We sourced residential style products at the local hardware store and purchased 2 solar panels, dehumidifier, power inverter and cables.
Our condensor specifications (for indoor use):
Our installation is exhibited at the Museum Sculptures by the Sea, Scheveningen, The Netherlands. The expected summer conditions are 25C, RV = 80%. In these conditions with only 10 hours of daylight to power the systems, we can produce 5.8 liters/day.
Existing condensers for indoor use at 1 kWh can produce approximately 1.2 liters of water. Condensers for outdoor use do not exist – yet. As an example, an optimized condenser being used outdoors, could produce more than 4 liters of water in conditions typical to Lima, Peru – according to calculations of our refrigeration expert.
We have taken the first step and produced a lot of water using existing off the shelf technologies. On many regions in the world, the climate and relative humidity is such that the water production will improve beyond our calculations. The higher the temperature, the more water that can be contained in the air. This means that even in desert conditions there are often very realistic opportunities to harvest water from the air, despite the relative humidity being very low. Solar water needs filtration and enriching with minerals when used as drinking water, but it proves that with off the shelf technology you can create your own water out of thin air!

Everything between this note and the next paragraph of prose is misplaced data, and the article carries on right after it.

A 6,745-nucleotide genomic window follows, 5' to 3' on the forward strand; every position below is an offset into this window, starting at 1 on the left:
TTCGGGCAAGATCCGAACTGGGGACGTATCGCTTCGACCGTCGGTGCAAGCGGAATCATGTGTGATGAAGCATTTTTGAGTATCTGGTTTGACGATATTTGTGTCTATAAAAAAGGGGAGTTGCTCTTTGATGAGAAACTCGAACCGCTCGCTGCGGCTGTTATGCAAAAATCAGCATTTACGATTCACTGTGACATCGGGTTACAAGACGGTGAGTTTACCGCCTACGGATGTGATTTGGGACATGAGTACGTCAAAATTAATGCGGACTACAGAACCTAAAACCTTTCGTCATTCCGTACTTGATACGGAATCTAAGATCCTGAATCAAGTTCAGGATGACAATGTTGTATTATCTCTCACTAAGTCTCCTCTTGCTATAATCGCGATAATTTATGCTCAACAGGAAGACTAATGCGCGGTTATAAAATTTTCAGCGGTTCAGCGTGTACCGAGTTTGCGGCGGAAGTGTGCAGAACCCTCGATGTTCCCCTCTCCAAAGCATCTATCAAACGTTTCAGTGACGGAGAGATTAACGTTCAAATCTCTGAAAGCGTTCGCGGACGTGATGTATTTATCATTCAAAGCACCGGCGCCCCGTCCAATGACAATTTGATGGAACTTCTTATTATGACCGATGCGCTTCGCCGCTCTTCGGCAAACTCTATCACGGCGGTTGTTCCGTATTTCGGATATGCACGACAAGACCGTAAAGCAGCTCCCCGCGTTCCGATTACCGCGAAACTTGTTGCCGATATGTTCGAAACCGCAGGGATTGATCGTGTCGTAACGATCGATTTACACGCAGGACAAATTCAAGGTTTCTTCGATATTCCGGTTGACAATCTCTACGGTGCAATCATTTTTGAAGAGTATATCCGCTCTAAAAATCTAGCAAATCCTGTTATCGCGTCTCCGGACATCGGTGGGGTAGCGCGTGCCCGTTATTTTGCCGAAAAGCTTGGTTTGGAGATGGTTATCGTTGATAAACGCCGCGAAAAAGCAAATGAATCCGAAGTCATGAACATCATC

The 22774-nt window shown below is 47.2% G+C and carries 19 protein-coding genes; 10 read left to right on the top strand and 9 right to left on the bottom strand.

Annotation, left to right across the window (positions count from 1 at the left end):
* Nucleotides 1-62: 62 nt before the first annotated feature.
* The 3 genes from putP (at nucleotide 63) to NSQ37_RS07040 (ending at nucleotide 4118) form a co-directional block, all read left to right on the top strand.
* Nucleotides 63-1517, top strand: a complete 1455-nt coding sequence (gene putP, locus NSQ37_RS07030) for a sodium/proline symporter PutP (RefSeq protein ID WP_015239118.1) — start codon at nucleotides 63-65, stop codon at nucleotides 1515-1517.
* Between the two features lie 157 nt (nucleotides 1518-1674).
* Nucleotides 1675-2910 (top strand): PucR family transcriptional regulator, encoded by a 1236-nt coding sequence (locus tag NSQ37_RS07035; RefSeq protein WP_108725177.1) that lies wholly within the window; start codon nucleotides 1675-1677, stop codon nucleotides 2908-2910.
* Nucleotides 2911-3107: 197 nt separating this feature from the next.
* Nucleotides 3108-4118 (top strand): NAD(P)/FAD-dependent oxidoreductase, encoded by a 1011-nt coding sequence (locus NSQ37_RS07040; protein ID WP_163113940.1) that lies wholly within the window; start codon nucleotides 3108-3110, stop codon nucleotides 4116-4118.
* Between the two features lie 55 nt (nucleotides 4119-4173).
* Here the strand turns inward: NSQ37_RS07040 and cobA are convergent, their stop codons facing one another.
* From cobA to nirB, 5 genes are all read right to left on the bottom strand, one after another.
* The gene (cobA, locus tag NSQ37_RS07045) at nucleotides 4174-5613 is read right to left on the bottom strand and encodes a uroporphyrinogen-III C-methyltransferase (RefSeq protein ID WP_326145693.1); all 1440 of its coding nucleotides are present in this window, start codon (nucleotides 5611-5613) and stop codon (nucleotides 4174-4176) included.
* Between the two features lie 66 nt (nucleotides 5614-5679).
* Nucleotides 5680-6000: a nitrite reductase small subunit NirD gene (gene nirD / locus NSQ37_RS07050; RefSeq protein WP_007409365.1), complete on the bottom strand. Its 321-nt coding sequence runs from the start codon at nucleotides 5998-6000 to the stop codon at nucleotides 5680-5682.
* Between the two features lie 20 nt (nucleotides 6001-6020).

Our team has advanced condensation effiencies and the technology of converting water from air. With further investment we can take it to the next step: producing 8 liters of fresh water/sq. meter of solar surface.
We tested our systems, optimised our water pipes and now the fountain spits water upto a height of 6 meters. On a sunny summer day in Netherlands about 1 to 2 times/hour. Next week we start building the installation at the museum and from April 23rd everybody is welcome to see it running.
The intervals increase in desert conditions. (upto 3 – 4 times/hour)
The SunGlacier project is still defined as “futuristic” on several websites and blogs, but becomes more and more alive in all it’s aspects. Today I visited the solar workshop and was surrounded by flashing LED’s and all kinds of beeps, that we never will see again for half of a year. Operation succeeded. (The box will be closed during the exhibition)
The computer is the heart, but not the soul, of the Art Project. It generates the power to produce the water, and pumps it to the top of the sculpture through a hidden pipe, like a vein in a human body.
Thanks to Taco Zwaanswijk, Stainless Media, we can present this new website.
A small clip of the sculpture in the photo studio. Next week we connect the technology to the sculpture.